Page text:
Session #1 - 30 Oct 2017
What is the syntax of a gesture, and is its behaviour interesting to look at, on the surface of an art work, in context, and in history?
In this MARs session we considered texts, a film and an experience with the participants' bodies which examine questions of historic 'liveliness', questions around performativity, and the inherent relation of the body to gesture. The final session included a presentation on Melissa Gordon’s research into the 'liquidity' of gesture, and on the question of a queer aesthetics, as well as a presentation by the artist Marie Lund on the role of gesture in her work.
Melissa Gordon (b. 1981) takes up questions of authorship and abstraction in her ongoing serial projects: Blow Up Modernists, Structures for Viewing, and most recently, Material Evidence. In these series, Gordon implements her particular cache of gestures - enlarging hidden details, zooming in on patterns of reproduction, and distorting information with abstraction in paintings, silkscreens and installations - to reconfigure histories, surfaces, and iconographies through a feminist lens. With her sculptural installations, prints and paintings, Gordon takes a humorous and insightful stance vis-à-vis modernist art history, challenging the canon precisely through her close and unique reading of it.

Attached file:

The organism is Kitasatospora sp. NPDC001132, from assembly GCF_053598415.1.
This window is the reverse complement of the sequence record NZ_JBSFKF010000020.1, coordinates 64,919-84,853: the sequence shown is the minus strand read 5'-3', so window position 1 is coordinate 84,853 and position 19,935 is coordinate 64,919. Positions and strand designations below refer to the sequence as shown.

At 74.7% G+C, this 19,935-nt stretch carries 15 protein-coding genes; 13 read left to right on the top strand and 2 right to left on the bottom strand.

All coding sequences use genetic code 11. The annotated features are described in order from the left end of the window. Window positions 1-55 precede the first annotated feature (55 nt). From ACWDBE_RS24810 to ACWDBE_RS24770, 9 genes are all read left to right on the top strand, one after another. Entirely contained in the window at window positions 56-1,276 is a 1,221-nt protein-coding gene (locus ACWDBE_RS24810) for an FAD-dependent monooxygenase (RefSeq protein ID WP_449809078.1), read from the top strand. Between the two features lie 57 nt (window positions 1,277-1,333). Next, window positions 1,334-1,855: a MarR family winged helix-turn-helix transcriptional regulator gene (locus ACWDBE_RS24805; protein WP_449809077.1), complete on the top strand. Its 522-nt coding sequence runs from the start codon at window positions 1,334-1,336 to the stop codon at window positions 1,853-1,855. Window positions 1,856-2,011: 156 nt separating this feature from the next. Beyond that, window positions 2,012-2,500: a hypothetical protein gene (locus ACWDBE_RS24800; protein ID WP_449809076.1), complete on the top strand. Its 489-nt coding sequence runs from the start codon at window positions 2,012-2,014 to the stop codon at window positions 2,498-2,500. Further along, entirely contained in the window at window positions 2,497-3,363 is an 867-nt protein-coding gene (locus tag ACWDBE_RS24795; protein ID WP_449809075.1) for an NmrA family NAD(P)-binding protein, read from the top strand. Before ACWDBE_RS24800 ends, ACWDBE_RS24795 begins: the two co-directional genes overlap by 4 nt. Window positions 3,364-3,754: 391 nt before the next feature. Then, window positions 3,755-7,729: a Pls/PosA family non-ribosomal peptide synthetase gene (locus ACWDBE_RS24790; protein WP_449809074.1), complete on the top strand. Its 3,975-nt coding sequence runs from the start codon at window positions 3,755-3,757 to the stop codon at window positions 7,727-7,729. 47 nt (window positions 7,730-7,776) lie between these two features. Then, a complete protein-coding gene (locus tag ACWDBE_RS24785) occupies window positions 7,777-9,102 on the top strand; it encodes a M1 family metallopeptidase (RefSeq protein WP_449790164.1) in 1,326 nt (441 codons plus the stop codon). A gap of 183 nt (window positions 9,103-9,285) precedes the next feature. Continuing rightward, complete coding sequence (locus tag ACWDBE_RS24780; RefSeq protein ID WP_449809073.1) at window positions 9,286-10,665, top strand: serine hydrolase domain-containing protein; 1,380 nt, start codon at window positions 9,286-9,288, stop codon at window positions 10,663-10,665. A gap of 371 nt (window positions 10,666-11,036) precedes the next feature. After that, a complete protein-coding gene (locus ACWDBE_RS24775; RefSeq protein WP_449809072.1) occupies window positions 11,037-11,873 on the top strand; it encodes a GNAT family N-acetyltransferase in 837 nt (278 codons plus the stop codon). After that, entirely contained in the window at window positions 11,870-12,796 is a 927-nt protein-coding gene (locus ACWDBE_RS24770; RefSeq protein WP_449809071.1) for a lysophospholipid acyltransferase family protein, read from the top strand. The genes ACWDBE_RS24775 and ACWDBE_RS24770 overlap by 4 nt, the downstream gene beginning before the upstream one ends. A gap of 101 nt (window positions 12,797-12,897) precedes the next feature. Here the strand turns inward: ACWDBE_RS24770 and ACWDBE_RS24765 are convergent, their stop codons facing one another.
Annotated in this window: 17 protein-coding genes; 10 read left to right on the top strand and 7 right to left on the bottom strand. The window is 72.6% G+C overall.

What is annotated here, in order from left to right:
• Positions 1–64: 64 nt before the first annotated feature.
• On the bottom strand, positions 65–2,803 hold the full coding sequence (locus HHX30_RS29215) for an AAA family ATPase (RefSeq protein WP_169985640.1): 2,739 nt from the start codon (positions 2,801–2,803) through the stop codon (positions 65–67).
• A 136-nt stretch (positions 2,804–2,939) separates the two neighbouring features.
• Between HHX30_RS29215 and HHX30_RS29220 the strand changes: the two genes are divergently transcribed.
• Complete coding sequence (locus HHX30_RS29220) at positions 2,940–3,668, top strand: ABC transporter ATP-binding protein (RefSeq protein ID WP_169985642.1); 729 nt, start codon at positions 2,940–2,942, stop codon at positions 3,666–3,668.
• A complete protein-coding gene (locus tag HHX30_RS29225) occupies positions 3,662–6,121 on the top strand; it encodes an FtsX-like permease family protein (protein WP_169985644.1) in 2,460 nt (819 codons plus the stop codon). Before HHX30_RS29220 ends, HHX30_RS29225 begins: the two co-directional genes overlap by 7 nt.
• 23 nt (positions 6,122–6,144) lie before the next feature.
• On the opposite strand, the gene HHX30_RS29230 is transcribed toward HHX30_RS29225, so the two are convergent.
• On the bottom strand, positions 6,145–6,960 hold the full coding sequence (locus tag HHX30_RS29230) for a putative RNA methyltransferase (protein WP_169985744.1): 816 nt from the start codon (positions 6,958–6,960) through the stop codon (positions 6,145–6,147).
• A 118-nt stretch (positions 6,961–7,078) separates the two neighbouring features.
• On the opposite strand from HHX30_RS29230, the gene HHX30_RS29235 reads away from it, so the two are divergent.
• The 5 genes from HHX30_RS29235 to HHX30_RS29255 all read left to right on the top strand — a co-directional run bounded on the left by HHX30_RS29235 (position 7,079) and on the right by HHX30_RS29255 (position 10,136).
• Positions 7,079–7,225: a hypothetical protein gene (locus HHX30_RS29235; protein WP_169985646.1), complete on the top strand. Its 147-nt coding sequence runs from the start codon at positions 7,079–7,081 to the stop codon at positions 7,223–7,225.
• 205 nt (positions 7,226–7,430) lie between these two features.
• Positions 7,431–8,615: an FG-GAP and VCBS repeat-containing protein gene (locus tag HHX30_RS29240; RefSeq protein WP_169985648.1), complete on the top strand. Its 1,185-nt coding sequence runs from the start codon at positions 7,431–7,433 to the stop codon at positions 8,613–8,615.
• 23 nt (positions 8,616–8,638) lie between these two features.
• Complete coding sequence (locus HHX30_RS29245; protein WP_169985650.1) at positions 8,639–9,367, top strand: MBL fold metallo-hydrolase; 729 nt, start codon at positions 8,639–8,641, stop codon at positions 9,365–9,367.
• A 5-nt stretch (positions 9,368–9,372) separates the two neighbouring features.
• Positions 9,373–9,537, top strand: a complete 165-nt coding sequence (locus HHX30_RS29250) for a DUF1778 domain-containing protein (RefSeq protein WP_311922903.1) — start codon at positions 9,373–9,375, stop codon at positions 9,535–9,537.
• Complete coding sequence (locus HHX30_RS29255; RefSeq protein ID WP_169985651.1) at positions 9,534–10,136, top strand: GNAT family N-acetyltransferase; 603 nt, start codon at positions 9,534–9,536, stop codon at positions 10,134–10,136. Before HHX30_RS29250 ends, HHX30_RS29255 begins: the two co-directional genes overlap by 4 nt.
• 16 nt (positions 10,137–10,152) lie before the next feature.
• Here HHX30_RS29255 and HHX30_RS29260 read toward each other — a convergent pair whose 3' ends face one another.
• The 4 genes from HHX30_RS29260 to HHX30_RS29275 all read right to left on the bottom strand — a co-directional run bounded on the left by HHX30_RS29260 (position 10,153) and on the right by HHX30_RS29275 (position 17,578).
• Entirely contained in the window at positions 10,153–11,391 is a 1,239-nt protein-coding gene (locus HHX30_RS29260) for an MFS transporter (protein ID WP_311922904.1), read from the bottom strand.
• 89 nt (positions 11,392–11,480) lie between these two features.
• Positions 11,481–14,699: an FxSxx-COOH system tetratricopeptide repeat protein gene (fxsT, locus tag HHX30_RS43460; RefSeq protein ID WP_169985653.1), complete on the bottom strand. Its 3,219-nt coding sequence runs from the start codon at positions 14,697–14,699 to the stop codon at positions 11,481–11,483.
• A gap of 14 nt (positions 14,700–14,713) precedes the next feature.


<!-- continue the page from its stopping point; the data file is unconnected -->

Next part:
Josefina Camus is a London based artist originally from Chile. She studied Literature (Universidad de Chile) and Dance (Universidad ARCIS) in Chile and holds an MA in Arts with a dance specialisation (Université Paris 8, 2016). Her work transits between performance, choreography and installation. She has developed her artistic experience in different cities, mostly in Santiago, Paris, and London, collaborating with local artists from different fields. Her interdisciplinary work explores ways to enlarge the use of perception, emphasizing the performance as a synesthetic experience, through the use of sculpture, sound, light, video and movement.
Fiona James’ work alines theoretical investigation with performance and has been presented at Residency Unlimited, New York; JVE, Maastricht; Kunstraum, London; Anxiety Arts Festival, London; ICA, London; and, Temporary-Kunsthalle, Berlin. Co-founder of Bidston Observatory Artistic Research Centre, a not-for-profit site (opening 2018), she is currently training in Brainspotting and as a Trauma and Stress Release (TRE) practitioner.
Jess Wiesner is an artist and researcher whose collaborative projects and solo work have been exhibited at Hessel Museum of Art, New York; Wysing Arts Centre, Cambridge; Tate Modern, London; KW, Berlin; Montague Space, London; CIC, Cairo; Chisenhale Gallery, London. With a practice that looks to alternative forms of agency, she is currently undertaking research into ill-fitting actions through an AHRC funded PhD (Northumbria/Sunderland Universities)